On November 29, 2017, a Japanese auto parts manufacturer and its US subsidiary defeated the US Department of Justice’s claims that the companies conspired with others to fix prices and rig bids for automotive body sealing products. The case involved a rare trial involving criminal antitrust charges. After 13 days of trial, a jury returned a not-guilty verdict for Tokai Kogyo Co. Ltd. and its subsidiary, Green Tokai Co. Ltd.
On November 29, 2017, a Japanese auto parts manufacturer and its US subsidiary defeated the US Department of Justice’s (DOJ) claims that the companies conspired with others to fix prices and rig bids for automotive body sealing products. The case involved a rare trial involving criminal antitrust charges. After 13 days of trial, a jury returned a not-guilty verdict for Tokai Kogyo Co. Ltd. and its subsidiary, Green Tokai Co. Ltd. In June 2016, a grand jury in the United States District Court for the Southern District of Ohio handed down indictments against both companies and one of their former executives.
The indictment alleged that Tokai Kogyo and Green Tokai violated Section One of the Sherman Act (15 USC § 1) by agreeing with competitors to fix prices and rig bids for automotive body sealing products sold to Honda Motor Co. Ltd. in the United States from March 2008 to at least August 2013. The indictment further alleged that Tokai Kogyo and Green Tokai attempted to conceal their alleged misconduct through coded messages and instructions to delete emails and phone messages.
Shortly after the indictment was filed, Tokai Kogyo’s and Green Tokai’s primary competitor, Nishikawa Rubber, pleaded guilty to conspiring to fix prices and rig bids for automotive body sealing products sold to Honda, Toyota and Fuji Heavy Industries Ltd. (Subaru). Nishikawa Rubber agreed to pay a $130 million criminal fine. Two Nishikawa Rubber executives also pleaded guilty to Sherman Act violations and agreed to pay a fine and serve time in prison for their role in the conspiracy. Two others are awaiting trial.
DOJ’s case against Tokai Kogyo and Green Tokai consisted primarily of testimony from former Nishikawa Rubber executives. Tokai Kogyo and Green Tokai impugned the credibility of DOJ’s witnesses—employees of a competing supplier who had received immunity in exchange for cooperating with the government. The companies also countered DOJ’s claims by presenting evidence of vigorous competition in the market.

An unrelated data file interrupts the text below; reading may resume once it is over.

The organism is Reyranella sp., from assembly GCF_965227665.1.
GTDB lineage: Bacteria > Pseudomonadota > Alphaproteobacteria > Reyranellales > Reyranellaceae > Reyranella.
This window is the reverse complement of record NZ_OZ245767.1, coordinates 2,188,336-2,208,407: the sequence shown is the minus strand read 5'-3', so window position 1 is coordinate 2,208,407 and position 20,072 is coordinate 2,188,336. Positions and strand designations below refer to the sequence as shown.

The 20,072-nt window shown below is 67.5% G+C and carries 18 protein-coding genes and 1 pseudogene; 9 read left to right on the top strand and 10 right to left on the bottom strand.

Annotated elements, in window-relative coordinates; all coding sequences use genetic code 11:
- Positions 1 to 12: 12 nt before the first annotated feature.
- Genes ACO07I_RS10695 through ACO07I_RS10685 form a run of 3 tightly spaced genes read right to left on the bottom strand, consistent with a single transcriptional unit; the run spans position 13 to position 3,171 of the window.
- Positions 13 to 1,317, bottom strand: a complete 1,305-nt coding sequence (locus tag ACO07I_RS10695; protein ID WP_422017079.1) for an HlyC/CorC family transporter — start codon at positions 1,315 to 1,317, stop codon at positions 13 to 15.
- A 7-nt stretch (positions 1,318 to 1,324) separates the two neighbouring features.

Although Tokai Kogyo and Green Tokai ultimately prevailed against DOJ’s claims, DOJ’s allegations presented a significant business distraction and expense for the companies. A vigorous defense to a government investigation often costs millions of dollars and involves the production and review of countless company documents and data, as well as interviews and testimony from key company personnel.
This case demonstrates the significant risks and uncertainties that DOJ faces when it proceeds to trial in a criminal antitrust case, even when there are cooperating witnesses and alleged co-conspirators that pleaded guilty. Although DOJ’s corporate leniency program remains strong, the resulting cartel investigations often result in guilty pleas rather than in trial. For example, in DOJ’s long-running investigation of the automotive parts industry, Tokai Kogyo and Green Tokai were the first companies DOJ indicted in its investigation, which has charged 48 automotive parts companies with antitrust violations. The remaining companies settled the charges against them through guilty pleas entered with DOJ.
Indeed, DOJ’s recent conviction record in criminal antitrust cases is mixed. In 2012, a federal jury convicted AU Optronics, its US subsidiary, and two senior executives of price-fixing, but found two low-level employees not guilty and declared a mistrial against another employee. And, in 2008, a mistrial was declared against the only executive to proceed to trial in DOJ’s investigation of the dynamic random access memory (DRAM) industry, while two sales managers charged with price-fixing in the marine hose investigation were acquitted. Thus, although uncommon, defending criminal antitrust charges at trial remains a high-stakes yet possibly high-reward strategy for companies and executives.